All standardized derivative trades between dealers and large market participants also would go through central clearinghouses that would act as middlemen, and the trades would have to take place on exchanges or electronic trading platforms, adding transparency to what has been a murky and mysterious market.
“We are making substantial changes in the atmosphere in which they operated,” said Rep. Barney Frank (D-Mass.), chairman of the House Financial Services Committee. “There will be no more hidden trades. There will be no more hidden prices.”
But an industry official said too much oversight could limit the effectiveness of derivatives, which many firms use to offset risk in deals and investments, such as variations in interest rates and commodity prices.
“Our view is the bill’s requirements would tie people’s hands and reduce their ability to manage risk effectively, and that’s not the best result from our perspective,” said Robert Pickel, executive director of the International Swaps and Derivatives Assn., which represents more than 830 firms that participate in the market. The group is working with lawmakers on the legislation.
Most Republicans opposed the legislation, arguing that it was heavy-handed and would increase costs for businesses that use derivatives -- costs that ultimately would be passed on to consumers.
“If we want people to make capital available in our system for job creation, we shouldn’t be lessening their ability to manage risk with any type of derivative they think is necessary,” said Rep. Jeb Hensarling (R-Texas).
He and other Republicans said the legislation placed new requirements on derivatives that were unrelated to the problems of AIG, whose overexposure to derivatives should have been identified by regulators using existing oversight.
But consumer advocate Roper said AIG’s problems were hard to discover under current laws.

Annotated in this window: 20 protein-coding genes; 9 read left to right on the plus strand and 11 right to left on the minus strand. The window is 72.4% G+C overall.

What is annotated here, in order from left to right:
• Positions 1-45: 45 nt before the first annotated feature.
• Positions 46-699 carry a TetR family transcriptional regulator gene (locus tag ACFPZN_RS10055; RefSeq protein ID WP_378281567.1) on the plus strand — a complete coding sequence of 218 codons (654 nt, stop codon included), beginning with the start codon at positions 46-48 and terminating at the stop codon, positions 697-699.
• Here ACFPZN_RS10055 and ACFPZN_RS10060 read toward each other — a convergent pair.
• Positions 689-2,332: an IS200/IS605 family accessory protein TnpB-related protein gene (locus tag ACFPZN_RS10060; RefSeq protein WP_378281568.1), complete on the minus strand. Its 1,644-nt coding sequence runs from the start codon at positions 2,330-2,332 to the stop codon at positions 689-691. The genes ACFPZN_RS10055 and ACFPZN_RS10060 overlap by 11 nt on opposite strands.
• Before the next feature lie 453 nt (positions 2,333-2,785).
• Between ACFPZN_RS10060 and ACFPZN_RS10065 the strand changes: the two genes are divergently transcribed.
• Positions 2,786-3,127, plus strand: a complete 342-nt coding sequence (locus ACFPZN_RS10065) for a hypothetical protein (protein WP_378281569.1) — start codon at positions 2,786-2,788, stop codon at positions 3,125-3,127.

“To say that regulators could have acted against AIG’s exposure, they would have had to know it existed,” she said. “The whole problem with this opaque, unregulated market is you don’t know what kind of exposure is out there.”
Roper said AIG was only the latest example of the problems of unregulated derivatives. She noted that Orange County’s 1994 bankruptcy was triggered by a collapse in investments in derivatives based on interest rates.
Roper said she was disappointed that the bill would exempt many derivatives deals from the requirement to go through clearinghouses and exchanges. Only transactions between dealers and large market participants would be covered.
Frank said he was convinced that some deals should continue outside of clearinghouses and exchanges. Those would involve companies that provide goods or services and use derivatives to limit risk, such as airlines that hedge against fuel increases.
The goal was to reduce speculation in derivatives, so the requirement would apply to dealers and heavy participants in the market, Frank said.
But the bill would add regulation to the derivatives market for the first time, which is important to prevent future crises, he said.